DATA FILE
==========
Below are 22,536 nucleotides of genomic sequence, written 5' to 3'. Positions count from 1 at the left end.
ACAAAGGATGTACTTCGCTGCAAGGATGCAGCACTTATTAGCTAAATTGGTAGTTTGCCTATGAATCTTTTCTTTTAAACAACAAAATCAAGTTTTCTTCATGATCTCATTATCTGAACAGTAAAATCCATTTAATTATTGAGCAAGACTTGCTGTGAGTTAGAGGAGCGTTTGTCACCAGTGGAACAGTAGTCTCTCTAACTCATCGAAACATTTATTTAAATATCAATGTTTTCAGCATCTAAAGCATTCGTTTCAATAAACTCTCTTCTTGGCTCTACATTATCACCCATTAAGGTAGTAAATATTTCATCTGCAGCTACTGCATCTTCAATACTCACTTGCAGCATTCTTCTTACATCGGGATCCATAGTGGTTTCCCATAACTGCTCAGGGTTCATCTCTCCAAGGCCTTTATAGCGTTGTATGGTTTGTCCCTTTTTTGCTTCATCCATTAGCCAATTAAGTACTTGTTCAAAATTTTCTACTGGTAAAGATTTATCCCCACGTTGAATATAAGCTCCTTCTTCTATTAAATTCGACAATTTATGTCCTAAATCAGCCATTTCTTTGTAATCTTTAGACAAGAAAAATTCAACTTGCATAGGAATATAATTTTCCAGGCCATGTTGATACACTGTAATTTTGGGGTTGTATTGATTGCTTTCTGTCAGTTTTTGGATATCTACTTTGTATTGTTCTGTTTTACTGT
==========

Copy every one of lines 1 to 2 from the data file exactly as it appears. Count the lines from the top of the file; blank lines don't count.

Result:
Below are 22,536 nucleotides of genomic sequence, written 5' to 3'. Positions count from 1 at the left end.
ACAAAGGATGTACTTCGCTGCAAGGATGCAGCACTTATTAGCTAAATTGGTAGTTTGCCTATGAATCTTTTCTTTTAAACAACAAAATCAAGTTTTCTTCATGATCTCATTATCTGAACAGTAAAATCCATTTAATTATTGAGCAAGACTTGCTGTGAGTTAGAGGAGCGTTTGTCACCAGTGGAACAGTAGTCTCTCTAACTCATCGAAACATTTATTTAAATATCAATGTTTTCAGCATCTAAAGCATTCGTTTCAATAAACTCTCTTCTTGGCTCTACATTATCACCCATTAAGGTAGTAAATATTTCATCTGCAGCTACTGCATCTTCAATACTCACTTGCAGCATTCTTCTTACATCGGGATCCATAGTGGTTTCCCATAACTGCTCAGGGTTCATCTCTCCAAGGCCTTTATAGCGTTGTATGGTTTGTCCCTTTTTTGCTTCATCCATTAGCCAATTAAGTACTTGTTCAAAATTTTCTACTGGTAAAGATTTATCCCCACGTTGAATATAAGCTCCTTCTTCTATTAAATTCGACAATTTATGTCCTAAATCAGCCATTTCTTTGTAATCTTTAGACAAGAAAAATTCAACTTGCATAGGAATATAATTTTCCAGGCCATGTTGATACACTGTAATTTTGGGGTTGTATTGATTGCTTTCTGTCAGTTTTTGGATATCTACTTTGTATTGTTCTGTTTTACTGT